Philinte. Not so, Madam, I am speaking my inmost feelings. I only wait the opportune moment to offer myself openly, and am wishing most anxiously to hurry its advent.
Scene II.Alceste, Eliante, Philinte.
Alceste. Ah, Madam! obtain me justice, for an offence which triumphs over all my constancy.
Eliante. What ails you? What disturbs you?
Alceste. This much ails me, that it is death to me to think of it; and the upheaving of all creation would less overwhelm me than this accident. It is all over with me My love I cannot speak.
Eliante. Just endeavour to be composed.
Alceste. Oh, just Heaven; can the odious vices of the basest minds be joined to such beauty?
Eliante. But, once more, what can have
Alceste. Alas! All is ruined! I am! I am betrayed! I am stricken to death! Célimène would you credit it! Célimène deceives me and is faithless.
Eliante. Have you just grounds for believing so?
Philinte. Perhaps it is a suspicion, rashly conceived; and your jealous temper often harbours fancies
Alceste. Ah! Sdeath, please to mind your own business, Sir. (To Eliante). Her treachery is but too certain, for I have in my pocket a letter in her own handwriting. Yes, Madam, a letter, intended for Oronte, has placed before my eyes my disgrace and her shame; Oronte, whose addresses I believed she avoided, and whom, of all my rivals, I feared the least.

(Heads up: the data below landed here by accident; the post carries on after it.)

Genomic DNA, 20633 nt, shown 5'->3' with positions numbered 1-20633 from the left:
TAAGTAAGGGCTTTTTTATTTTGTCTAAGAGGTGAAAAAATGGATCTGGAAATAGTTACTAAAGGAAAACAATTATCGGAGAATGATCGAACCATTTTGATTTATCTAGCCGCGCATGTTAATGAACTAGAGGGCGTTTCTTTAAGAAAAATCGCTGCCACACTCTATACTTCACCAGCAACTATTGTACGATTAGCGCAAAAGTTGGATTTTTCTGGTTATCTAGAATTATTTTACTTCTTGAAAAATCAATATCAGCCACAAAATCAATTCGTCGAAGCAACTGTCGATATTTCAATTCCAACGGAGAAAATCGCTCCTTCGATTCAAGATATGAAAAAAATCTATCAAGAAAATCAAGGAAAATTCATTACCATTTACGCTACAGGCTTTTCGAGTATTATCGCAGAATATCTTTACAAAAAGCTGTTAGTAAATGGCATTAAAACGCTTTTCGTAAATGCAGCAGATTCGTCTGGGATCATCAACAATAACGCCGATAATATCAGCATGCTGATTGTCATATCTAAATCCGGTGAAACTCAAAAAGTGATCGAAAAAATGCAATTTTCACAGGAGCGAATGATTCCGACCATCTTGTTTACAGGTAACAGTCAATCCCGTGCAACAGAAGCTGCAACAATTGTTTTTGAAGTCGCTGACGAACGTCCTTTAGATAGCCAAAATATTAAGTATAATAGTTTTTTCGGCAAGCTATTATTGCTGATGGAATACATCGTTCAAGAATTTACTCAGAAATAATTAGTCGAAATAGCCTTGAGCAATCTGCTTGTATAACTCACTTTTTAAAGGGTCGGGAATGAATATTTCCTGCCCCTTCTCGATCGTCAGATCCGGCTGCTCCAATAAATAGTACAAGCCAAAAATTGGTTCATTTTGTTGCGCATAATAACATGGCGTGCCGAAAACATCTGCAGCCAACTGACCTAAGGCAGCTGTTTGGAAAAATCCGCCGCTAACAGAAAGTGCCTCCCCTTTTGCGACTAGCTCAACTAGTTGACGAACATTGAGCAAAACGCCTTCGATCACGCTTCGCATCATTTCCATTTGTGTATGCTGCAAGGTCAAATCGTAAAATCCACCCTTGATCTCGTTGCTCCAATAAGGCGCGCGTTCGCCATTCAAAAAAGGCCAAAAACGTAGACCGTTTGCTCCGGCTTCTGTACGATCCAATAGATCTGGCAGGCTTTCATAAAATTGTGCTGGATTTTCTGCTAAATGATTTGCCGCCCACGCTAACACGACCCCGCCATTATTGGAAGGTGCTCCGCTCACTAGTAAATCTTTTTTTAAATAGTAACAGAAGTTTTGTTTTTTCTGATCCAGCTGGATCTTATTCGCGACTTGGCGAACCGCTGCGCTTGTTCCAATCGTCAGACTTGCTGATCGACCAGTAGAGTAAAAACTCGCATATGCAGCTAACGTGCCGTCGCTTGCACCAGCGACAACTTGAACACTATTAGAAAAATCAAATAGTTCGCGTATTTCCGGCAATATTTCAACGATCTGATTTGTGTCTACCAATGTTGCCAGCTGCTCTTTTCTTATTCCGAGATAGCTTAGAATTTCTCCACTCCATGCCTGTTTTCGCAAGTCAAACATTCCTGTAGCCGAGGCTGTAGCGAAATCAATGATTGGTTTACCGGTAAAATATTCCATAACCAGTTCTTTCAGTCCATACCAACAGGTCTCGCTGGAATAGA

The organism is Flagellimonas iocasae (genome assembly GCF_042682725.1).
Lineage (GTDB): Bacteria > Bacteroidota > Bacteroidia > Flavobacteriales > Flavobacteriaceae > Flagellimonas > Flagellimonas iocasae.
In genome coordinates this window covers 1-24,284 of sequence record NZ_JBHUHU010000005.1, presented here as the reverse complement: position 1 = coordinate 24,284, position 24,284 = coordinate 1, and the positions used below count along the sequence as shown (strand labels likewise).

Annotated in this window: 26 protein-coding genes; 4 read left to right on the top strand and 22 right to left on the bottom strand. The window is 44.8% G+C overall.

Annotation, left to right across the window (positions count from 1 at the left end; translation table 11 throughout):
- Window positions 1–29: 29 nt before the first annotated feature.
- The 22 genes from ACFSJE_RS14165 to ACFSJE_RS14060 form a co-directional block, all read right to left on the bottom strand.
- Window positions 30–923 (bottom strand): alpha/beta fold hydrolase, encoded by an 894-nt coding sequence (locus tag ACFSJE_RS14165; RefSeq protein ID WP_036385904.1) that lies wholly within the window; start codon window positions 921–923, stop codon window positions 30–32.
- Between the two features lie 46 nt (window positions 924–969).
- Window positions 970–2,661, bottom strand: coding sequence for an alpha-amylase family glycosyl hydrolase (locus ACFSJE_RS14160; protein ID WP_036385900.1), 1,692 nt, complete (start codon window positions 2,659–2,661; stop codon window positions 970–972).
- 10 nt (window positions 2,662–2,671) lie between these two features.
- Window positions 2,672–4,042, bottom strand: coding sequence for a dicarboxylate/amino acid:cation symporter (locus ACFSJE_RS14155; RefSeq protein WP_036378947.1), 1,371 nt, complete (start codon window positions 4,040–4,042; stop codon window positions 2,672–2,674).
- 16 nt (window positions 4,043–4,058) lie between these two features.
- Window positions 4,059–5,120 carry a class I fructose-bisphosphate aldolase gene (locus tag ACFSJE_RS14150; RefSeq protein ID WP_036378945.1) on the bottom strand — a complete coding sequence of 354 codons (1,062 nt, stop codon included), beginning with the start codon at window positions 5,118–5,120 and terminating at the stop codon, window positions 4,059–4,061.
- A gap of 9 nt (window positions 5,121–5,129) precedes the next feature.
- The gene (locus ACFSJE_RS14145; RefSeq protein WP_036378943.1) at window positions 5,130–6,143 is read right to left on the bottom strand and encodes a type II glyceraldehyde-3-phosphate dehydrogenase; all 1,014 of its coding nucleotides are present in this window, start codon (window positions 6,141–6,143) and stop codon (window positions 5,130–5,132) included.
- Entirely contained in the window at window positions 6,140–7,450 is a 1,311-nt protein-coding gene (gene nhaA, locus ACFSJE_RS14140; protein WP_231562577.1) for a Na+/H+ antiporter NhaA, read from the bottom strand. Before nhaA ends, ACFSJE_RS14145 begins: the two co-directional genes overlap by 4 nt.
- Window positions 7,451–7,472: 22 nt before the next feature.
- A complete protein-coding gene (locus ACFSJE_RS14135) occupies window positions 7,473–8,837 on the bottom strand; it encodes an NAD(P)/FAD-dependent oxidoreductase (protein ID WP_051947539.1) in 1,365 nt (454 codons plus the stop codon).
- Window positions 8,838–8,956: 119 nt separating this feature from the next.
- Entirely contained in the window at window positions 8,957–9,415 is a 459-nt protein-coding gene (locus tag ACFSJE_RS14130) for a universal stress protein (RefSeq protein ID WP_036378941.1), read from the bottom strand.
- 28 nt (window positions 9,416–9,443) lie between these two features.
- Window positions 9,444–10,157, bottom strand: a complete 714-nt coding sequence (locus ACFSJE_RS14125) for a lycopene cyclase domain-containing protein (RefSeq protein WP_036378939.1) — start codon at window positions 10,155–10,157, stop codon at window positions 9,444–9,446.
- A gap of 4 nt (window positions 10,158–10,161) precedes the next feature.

Philinte. A letter may deceive by appearances, and is sometimes not so culpable as may be thought.
Alceste. Once more, sir, leave me alone, if you please, and trouble yourself only about your own concerns.
Eliante. You should moderate your passion; and the insult
Alceste. You must be left to do that, Madam; it is to you that my heart has recourse to-day to free itself from this goading pain. Avenge me on an ungrateful and perfidious relative who basely deceives such constant tenderness. Avenge me for an act that ought to fill you with horror.
Eliante. I avenge you? How?
Alceste. By accepting my heart. Take it, Madam, instead of the false one; it is in this way that I can avenge myself upon her; and I shall punish her by the sincere attachment, and the profound love, the respectful cares, the eager devotions, the ceaseless attentions which this heart will henceforth offer up at your shrine.
Eliante. I certainly sympathize with you in your sufferings, and do not despise your proffered heart; but the wrong done may not be so great as you think, and you might wish to forego this desire for revenge. When the injury proceeds from a beloved object, we form many designs which we never execute; we may find as powerful a reason as we like to break off the connection, the guilty charmer is soon again innocent; all the harm we wish her quickly vanishes, and we know what a lovers anger means.
Alceste. No, no, Madam, no. The offence is too cruel; there will be no relenting, and I have done with her. Nothing shall change the resolution I have taken, and I should hate myself for ever loving her again.
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